More Upside When It Comes To Health Insurance
In the past, you either belonged to a private medical aid
scheme or you didn’t. Nowadays there are more than a few new underwriters offering cheaper alternatives to expensive medical aid options. If you can’t afford to spend R1000 on a medical aid plan, what are the alternatives? Can you afford to risk landing up in a government run facility? These are exactly the types of questions new health insurance underwriters have been asking themselves.
What are main differences between a medical aid plan and a health insurance product?
- A medical aid plan is regulated by the Medical Schemes Act
- A health insurance product is an insurance product offered by an insurance company
- Health insurance generally looks to pay out a lump sum of monies for every day the insured is in hospital
- A medical aid plan looks to cover all the hospital expenses incurred by its members (subject to tariff rates)
As a consumer, you now have more choice than ever before, so let’s look at the pros and cons of health insurance, before you make up your mind whether you should spend any money on it:
- Pro – Some cover is better than no cover
If someone offered you any pair of shoes in winter rather than the option of wearing no shoes at all, our guess is that you would take the shoes on offer (regardless of the style). Having some type of health cover in place is better than having no cover in place. It’s a bit of a no-brainer. Even if you get paid out R1000, after a day spent in hospital, it will be better than not receiving a cent.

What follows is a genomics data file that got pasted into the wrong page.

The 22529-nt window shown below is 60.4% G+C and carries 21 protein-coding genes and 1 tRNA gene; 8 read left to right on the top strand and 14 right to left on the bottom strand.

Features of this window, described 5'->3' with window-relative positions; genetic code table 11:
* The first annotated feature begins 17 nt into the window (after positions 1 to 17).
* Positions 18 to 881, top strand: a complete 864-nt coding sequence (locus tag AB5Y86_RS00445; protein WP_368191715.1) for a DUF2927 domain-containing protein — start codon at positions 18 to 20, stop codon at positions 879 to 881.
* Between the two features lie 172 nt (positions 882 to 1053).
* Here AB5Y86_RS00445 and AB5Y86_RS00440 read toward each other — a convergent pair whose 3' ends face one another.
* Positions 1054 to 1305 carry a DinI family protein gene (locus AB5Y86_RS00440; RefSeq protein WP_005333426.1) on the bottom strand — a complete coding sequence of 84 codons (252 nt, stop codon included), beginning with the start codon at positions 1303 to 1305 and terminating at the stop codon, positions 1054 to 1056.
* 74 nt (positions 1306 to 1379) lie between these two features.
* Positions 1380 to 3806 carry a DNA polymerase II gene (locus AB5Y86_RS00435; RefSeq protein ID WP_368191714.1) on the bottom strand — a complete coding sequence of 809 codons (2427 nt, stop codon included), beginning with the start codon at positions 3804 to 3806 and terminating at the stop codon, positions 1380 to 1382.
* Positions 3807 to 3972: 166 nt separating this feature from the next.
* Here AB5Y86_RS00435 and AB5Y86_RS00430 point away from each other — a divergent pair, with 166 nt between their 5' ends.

- Pro – The premiums are affordable
You can get yourself some health insurance for a couple of hundred bucks per month. It really is affordable, so, regardless of your budget, you really could make some space for a policy like this.
- Con – Because the premiums are cheap, the benefits are capped
If you land up in hospital
and you are on a private medical aid, provided your stay is within tariff rates, you can expect for your stay to be paid for in full. And a lengthy stay in a private hospital can cost tens of thousands of Rands. That is why medical aid plans are so expensive - it’s because the cost of private healthcare in South Africa (and globally) is ridiculously expensive. But health insurance products that are marketed at R100 – R200 per month cannot provide the type of cover a medical aid can. It’s that old adage – ‘You get what you pay for’.
That really is the only downside in terms of owning health insurance rather than being on a private medical aid - the products are just not as comprehensive. That being said, the upside is that the premiums are affordable and at least you have some level of cover in case you get ill.
We think it’s simple - If you can comfortably afford to get yourself on a medical aid, do it. But, if your budget doesn’t allow for it, then at the very least, make sure you get some health insurance in place.
Thanks for taking the time to read this article.
If you are looking for a comparative medical aid quote, why not apply
If you are looking for a hospital cash back plan, get a quote